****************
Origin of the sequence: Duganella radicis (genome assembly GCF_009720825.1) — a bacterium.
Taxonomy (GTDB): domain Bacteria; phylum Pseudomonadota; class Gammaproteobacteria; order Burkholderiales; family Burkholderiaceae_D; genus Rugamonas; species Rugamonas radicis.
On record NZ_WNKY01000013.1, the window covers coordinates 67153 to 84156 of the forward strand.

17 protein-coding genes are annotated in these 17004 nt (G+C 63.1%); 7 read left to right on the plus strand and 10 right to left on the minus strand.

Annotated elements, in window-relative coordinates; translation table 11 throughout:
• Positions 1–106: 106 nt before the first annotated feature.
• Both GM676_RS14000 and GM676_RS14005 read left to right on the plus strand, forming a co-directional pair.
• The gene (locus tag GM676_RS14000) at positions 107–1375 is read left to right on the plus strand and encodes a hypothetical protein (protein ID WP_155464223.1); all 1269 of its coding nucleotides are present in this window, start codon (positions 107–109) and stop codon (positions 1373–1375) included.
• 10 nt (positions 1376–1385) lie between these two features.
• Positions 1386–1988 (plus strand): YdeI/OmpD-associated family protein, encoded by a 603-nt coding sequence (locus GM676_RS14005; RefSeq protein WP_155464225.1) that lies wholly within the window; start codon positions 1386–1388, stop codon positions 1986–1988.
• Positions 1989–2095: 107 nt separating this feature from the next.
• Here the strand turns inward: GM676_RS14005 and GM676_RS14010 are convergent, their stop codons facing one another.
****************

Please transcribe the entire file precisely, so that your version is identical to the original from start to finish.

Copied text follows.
Origin of the sequence: Duganella radicis (genome assembly GCF_009720825.1) — a bacterium.
Taxonomy (GTDB): domain Bacteria; phylum Pseudomonadota; class Gammaproteobacteria; order Burkholderiales; family Burkholderiaceae_D; genus Rugamonas; species Rugamonas radicis.
On record NZ_WNKY01000013.1, the window covers coordinates 67153 to 84156 of the forward strand.

17 protein-coding genes are annotated in these 17004 nt (G+C 63.1%); 7 read left to right on the plus strand and 10 right to left on the minus strand.

Annotated elements, in window-relative coordinates; translation table 11 throughout:
• Positions 1–106: 106 nt before the first annotated feature.
• Both GM676_RS14000 and GM676_RS14005 read left to right on the plus strand, forming a co-directional pair.
• The gene (locus tag GM676_RS14000) at positions 107–1375 is read left to right on the plus strand and encodes a hypothetical protein (protein ID WP_155464223.1); all 1269 of its coding nucleotides are present in this window, start codon (positions 107–109) and stop codon (positions 1373–1375) included.
• 10 nt (positions 1376–1385) lie between these two features.
• Positions 1386–1988 (plus strand): YdeI/OmpD-associated family protein, encoded by a 603-nt coding sequence (locus GM676_RS14005; RefSeq protein WP_155464225.1) that lies wholly within the window; start codon positions 1386–1388, stop codon positions 1986–1988.
• Positions 1989–2095: 107 nt separating this feature from the next.
• Here the strand turns inward: GM676_RS14005 and GM676_RS14010 are convergent, their stop codons facing one another.